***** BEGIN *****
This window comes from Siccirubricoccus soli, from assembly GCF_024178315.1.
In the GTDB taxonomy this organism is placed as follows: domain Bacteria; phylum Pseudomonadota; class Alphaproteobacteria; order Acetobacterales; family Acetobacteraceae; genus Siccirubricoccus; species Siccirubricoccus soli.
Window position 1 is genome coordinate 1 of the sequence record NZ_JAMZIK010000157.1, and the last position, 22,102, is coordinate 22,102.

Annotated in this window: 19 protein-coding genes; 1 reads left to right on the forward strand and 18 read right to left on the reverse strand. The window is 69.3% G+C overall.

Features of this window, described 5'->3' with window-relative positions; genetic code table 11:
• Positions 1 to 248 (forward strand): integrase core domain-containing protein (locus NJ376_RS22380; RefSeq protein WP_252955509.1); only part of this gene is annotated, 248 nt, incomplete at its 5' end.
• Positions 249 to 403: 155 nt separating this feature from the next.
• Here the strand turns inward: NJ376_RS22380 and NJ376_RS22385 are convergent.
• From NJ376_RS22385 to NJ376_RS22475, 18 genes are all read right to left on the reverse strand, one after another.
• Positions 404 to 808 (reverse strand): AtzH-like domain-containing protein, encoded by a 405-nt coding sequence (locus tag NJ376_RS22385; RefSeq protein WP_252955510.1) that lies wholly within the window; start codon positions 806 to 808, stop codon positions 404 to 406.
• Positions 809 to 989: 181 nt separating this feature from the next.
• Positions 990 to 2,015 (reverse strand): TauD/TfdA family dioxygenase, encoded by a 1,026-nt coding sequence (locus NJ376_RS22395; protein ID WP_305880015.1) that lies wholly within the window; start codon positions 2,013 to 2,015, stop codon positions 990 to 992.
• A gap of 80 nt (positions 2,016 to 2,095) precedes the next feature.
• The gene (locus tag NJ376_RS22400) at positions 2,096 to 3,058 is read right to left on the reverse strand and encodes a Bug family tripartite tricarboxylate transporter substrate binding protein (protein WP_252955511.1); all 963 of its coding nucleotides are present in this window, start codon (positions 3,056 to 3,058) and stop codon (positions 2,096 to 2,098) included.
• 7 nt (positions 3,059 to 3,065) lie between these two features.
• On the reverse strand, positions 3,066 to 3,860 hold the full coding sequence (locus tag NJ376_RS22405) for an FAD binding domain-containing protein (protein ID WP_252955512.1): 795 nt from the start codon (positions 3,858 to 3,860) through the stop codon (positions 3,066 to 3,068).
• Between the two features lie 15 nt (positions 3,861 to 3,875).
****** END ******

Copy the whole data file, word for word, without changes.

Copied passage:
This window comes from Siccirubricoccus soli, from assembly GCF_024178315.1.
In the GTDB taxonomy this organism is placed as follows: domain Bacteria; phylum Pseudomonadota; class Alphaproteobacteria; order Acetobacterales; family Acetobacteraceae; genus Siccirubricoccus; species Siccirubricoccus soli.
Window position 1 is genome coordinate 1 of the sequence record NZ_JAMZIK010000157.1, and the last position, 22,102, is coordinate 22,102.

Annotated in this window: 19 protein-coding genes; 1 reads left to right on the forward strand and 18 read right to left on the reverse strand. The window is 69.3% G+C overall.

Features of this window, described 5'->3' with window-relative positions; genetic code table 11:
• Positions 1 to 248 (forward strand): integrase core domain-containing protein (locus NJ376_RS22380; RefSeq protein WP_252955509.1); only part of this gene is annotated, 248 nt, incomplete at its 5' end.
• Positions 249 to 403: 155 nt separating this feature from the next.
• Here the strand turns inward: NJ376_RS22380 and NJ376_RS22385 are convergent.
• From NJ376_RS22385 to NJ376_RS22475, 18 genes are all read right to left on the reverse strand, one after another.
• Positions 404 to 808 (reverse strand): AtzH-like domain-containing protein, encoded by a 405-nt coding sequence (locus tag NJ376_RS22385; RefSeq protein WP_252955510.1) that lies wholly within the window; start codon positions 806 to 808, stop codon positions 404 to 406.
• Positions 809 to 989: 181 nt separating this feature from the next.
• Positions 990 to 2,015 (reverse strand): TauD/TfdA family dioxygenase, encoded by a 1,026-nt coding sequence (locus NJ376_RS22395; protein ID WP_305880015.1) that lies wholly within the window; start codon positions 2,013 to 2,015, stop codon positions 990 to 992.
• A gap of 80 nt (positions 2,016 to 2,095) precedes the next feature.
• The gene (locus tag NJ376_RS22400) at positions 2,096 to 3,058 is read right to left on the reverse strand and encodes a Bug family tripartite tricarboxylate transporter substrate binding protein (protein WP_252955511.1); all 963 of its coding nucleotides are present in this window, start codon (positions 3,056 to 3,058) and stop codon (positions 2,096 to 2,098) included.
• 7 nt (positions 3,059 to 3,065) lie between these two features.
• On the reverse strand, positions 3,066 to 3,860 hold the full coding sequence (locus tag NJ376_RS22405) for an FAD binding domain-containing protein (protein ID WP_252955512.1): 795 nt from the start codon (positions 3,858 to 3,860) through the stop codon (positions 3,066 to 3,068).
• Between the two features lie 15 nt (positions 3,861 to 3,875).